Hackers are hijacking QR codes for evil, not good, as smartphone use proliferates – and using ever more sophisticated means to break into computers.
Web security specialist AVG says the latest threats to cybersecurity are malicious QR codes and rootkits, essentially dark versions of operating systems able to 'hide' from antivirus software. Hackers use rootkits to copy passwords, install malicious software and send spam from a computer. The only way to get rid of these pesky bugs is to re-install the system from scratch.
AVG became aware of the problem when a number of complainants said they’d downloaded malicious apps, after hackers replaced QR codes on unsuspecting Russian websites and forums distributing the apps.
“As phones become more like computers, so do the risks,” said AVG chief technology officer Yuval Ben-Itzhak.
“Many sophisticated tricks of the trade from computers are now being repurposed for phones. However, as phones are often tied into billing systems the gains can be far greater.”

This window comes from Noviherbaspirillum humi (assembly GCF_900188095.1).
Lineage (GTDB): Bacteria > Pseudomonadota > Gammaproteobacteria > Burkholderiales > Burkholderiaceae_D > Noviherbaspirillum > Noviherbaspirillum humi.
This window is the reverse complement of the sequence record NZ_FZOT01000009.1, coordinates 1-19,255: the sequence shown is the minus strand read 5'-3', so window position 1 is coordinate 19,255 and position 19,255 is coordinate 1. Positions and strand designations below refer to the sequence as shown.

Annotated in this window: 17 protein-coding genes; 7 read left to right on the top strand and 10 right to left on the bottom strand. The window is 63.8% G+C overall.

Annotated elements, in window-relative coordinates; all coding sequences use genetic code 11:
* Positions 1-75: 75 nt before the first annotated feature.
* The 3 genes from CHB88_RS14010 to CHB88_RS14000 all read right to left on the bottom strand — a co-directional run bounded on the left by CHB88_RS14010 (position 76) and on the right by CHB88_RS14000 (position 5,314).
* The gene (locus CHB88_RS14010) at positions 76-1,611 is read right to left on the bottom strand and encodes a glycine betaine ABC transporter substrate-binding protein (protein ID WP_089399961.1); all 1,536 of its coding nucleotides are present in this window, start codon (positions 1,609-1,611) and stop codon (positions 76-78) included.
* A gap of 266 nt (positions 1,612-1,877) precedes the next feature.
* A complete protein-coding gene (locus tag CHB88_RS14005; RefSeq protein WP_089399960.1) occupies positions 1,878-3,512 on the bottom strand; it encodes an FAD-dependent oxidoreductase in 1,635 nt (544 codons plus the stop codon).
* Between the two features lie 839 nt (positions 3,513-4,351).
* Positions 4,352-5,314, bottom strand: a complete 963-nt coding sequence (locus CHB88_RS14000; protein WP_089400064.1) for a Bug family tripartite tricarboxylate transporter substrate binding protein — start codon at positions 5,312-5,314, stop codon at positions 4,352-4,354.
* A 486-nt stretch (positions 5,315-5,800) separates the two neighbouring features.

While QR codes were convenient, he said they were vulnerable to lax mobile device security.
2011 saw a rise in the number of people using Android phones and the number of users unintentionally downloading malware software. During December Google removed 22 malicious apps from the Android market.
AVG says there were around one million malicious apps detected during the final 2011 quarter. The US is the largest source of spam, followed by the UK.
Michael McKinnon, security advisor at AVG (AU/NZ) said smartphone sales are outstripping the number of PCs sold.
"What many smartphone owners don't seem to realise is that they're walking around with the equivalent of a desktop PC from 5-8 years ago in their pockets, and the evolution of malware is also expanding into this new playing field.”
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